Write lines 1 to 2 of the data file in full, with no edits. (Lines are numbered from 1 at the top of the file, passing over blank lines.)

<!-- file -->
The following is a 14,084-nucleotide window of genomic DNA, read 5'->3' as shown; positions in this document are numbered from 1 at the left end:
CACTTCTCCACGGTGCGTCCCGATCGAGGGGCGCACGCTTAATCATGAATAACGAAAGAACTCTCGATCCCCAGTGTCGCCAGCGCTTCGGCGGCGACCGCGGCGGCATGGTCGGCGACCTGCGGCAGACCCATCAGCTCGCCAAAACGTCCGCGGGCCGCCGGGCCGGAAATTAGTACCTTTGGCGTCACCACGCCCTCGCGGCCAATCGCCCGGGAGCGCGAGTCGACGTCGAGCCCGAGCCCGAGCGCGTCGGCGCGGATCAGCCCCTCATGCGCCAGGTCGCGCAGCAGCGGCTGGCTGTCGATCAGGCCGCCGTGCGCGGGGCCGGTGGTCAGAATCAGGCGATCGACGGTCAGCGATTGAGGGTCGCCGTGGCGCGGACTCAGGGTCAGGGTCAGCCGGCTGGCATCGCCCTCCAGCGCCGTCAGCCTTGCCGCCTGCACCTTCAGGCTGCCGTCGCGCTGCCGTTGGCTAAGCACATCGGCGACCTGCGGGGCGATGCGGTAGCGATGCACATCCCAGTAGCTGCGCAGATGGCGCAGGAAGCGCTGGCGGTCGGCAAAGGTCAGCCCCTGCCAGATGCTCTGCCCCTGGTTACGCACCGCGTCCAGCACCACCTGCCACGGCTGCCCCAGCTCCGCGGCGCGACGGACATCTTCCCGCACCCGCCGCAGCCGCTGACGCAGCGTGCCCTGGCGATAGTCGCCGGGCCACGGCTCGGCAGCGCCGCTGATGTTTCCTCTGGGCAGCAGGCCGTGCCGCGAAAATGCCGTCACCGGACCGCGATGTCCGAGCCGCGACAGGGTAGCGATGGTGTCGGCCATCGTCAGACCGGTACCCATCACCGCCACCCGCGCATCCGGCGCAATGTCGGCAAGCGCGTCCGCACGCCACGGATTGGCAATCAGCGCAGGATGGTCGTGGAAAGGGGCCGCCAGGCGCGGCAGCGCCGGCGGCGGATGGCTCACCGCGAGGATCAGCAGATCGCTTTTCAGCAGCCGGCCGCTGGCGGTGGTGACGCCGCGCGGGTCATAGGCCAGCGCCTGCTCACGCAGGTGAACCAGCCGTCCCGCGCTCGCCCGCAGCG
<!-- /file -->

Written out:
The following is a 14,084-nucleotide window of genomic DNA, read 5'->3' as shown; positions in this document are numbered from 1 at the left end:
CACTTCTCCACGGTGCGTCCCGATCGAGGGGCGCACGCTTAATCATGAATAACGAAAGAACTCTCGATCCCCAGTGTCGCCAGCGCTTCGGCGGCGACCGCGGCGGCATGGTCGGCGACCTGCGGCAGACCCATCAGCTCGCCAAAACGTCCGCGGGCCGCCGGGCCGGAAATTAGTACCTTTGGCGTCACCACGCCCTCGCGGCCAATCGCCCGGGAGCGCGAGTCGACGTCGAGCCCGAGCCCGAGCGCGTCGGCGCGGATCAGCCCCTCATGCGCCAGGTCGCGCAGCAGCGGCTGGCTGTCGATCAGGCCGCCGTGCGCGGGGCCGGTGGTCAGAATCAGGCGATCGACGGTCAGCGATTGAGGGTCGCCGTGGCGCGGACTCAGGGTCAGGGTCAGCCGGCTGGCATCGCCCTCCAGCGCCGTCAGCCTTGCCGCCTGCACCTTCAGGCTGCCGTCGCGCTGCCGTTGGCTAAGCACATCGGCGACCTGCGGGGCGATGCGGTAGCGATGCACATCCCAGTAGCTGCGCAGATGGCGCAGGAAGCGCTGGCGGTCGGCAAAGGTCAGCCCCTGCCAGATGCTCTGCCCCTGGTTACGCACCGCGTCCAGCACCACCTGCCACGGCTGCCCCAGCTCCGCGGCGCGACGGACATCTTCCCGCACCCGCCGCAGCCGCTGACGCAGCGTGCCCTGGCGATAGTCGCCGGGCCACGGCTCGGCAGCGCCGCTGATGTTTCCTCTGGGCAGCAGGCCGTGCCGCGAAAATGCCGTCACCGGACCGCGATGTCCGAGCCGCGACAGGGTAGCGATGGTGTCGGCCATCGTCAGACCGGTACCCATCACCGCCACCCGCGCATCCGGCGCAATGTCGGCAAGCGCGTCCGCACGCCACGGATTGGCAATCAGCGCAGGATGGTCGTGGAAAGGGGCCGCCAGGCGCGGCAGCGCCGGCGGCGGATGGCTCACCGCGAGGATCAGCAGATCGCTTTTCAGCAGCCGGCCGCTGGCGGTGGTGACGCCGCGCGGGTCATAGGCCAGCGCCTGCTCACGCAGGTGAACCAGCCGTCCCGCGCTCGCCCGCAGCG